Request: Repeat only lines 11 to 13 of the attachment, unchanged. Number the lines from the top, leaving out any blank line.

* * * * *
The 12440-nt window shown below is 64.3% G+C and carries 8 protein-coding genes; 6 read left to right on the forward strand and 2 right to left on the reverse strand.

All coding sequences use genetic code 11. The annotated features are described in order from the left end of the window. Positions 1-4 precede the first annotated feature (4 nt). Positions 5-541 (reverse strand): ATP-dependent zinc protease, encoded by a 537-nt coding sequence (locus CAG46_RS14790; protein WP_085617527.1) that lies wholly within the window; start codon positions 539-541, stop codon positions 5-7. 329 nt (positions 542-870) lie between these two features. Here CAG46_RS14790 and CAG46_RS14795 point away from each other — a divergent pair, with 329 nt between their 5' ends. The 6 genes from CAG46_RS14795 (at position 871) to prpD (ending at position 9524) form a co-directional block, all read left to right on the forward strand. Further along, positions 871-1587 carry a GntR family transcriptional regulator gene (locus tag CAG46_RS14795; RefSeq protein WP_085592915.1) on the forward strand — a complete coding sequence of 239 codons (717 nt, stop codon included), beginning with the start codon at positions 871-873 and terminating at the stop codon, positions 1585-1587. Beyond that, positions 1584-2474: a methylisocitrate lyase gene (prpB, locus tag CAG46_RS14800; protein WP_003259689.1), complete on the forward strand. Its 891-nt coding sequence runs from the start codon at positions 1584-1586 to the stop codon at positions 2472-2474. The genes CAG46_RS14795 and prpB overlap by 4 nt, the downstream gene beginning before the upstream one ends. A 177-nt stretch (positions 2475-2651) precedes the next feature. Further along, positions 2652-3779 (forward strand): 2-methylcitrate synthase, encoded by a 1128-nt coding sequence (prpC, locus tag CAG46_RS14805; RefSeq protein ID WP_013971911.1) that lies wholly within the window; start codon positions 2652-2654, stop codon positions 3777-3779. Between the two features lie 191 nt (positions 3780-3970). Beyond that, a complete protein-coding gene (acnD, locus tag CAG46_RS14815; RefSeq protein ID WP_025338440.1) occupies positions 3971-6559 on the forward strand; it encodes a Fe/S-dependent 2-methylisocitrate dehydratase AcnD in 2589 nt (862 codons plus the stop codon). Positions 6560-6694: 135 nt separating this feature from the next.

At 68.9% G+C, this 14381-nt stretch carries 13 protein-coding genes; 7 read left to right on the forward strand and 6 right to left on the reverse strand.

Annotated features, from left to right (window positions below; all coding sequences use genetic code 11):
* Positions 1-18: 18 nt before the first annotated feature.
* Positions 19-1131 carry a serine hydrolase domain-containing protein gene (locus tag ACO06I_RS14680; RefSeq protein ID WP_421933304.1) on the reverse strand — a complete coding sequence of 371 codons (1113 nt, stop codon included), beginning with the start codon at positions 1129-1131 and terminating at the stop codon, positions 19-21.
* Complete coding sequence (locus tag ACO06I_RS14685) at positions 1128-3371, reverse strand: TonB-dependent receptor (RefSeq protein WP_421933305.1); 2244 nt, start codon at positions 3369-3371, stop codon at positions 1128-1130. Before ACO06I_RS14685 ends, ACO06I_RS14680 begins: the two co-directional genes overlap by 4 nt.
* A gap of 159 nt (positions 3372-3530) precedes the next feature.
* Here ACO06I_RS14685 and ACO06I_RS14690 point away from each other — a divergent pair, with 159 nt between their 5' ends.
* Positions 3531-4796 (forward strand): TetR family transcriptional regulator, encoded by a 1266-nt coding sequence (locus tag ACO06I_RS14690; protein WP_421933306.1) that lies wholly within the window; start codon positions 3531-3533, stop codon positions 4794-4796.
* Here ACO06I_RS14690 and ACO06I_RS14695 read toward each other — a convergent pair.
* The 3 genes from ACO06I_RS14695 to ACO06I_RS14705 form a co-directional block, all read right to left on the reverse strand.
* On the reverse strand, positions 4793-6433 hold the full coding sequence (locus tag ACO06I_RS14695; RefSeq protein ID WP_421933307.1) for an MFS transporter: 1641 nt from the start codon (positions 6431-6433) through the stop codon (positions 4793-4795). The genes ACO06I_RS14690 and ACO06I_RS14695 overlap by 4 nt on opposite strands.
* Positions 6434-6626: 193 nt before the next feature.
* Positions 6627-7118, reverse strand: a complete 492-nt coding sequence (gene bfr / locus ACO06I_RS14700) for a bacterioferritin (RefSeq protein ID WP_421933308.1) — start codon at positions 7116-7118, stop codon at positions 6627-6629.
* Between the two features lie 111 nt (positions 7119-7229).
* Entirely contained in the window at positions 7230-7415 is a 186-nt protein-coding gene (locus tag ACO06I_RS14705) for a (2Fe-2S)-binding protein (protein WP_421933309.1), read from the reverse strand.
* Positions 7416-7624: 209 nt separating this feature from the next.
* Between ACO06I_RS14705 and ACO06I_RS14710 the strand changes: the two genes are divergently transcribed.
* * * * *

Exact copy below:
* Here ACO06I_RS14690 and ACO06I_RS14695 read toward each other — a convergent pair.
* The 3 genes from ACO06I_RS14695 to ACO06I_RS14705 form a co-directional block, all read right to left on the reverse strand.
* On the reverse strand, positions 4793-6433 hold the full coding sequence (locus tag ACO06I_RS14695; RefSeq protein ID WP_421933307.1) for an MFS transporter: 1641 nt from the start codon (positions 6431-6433) through the stop codon (positions 4793-4795). The genes ACO06I_RS14690 and ACO06I_RS14695 overlap by 4 nt on opposite strands.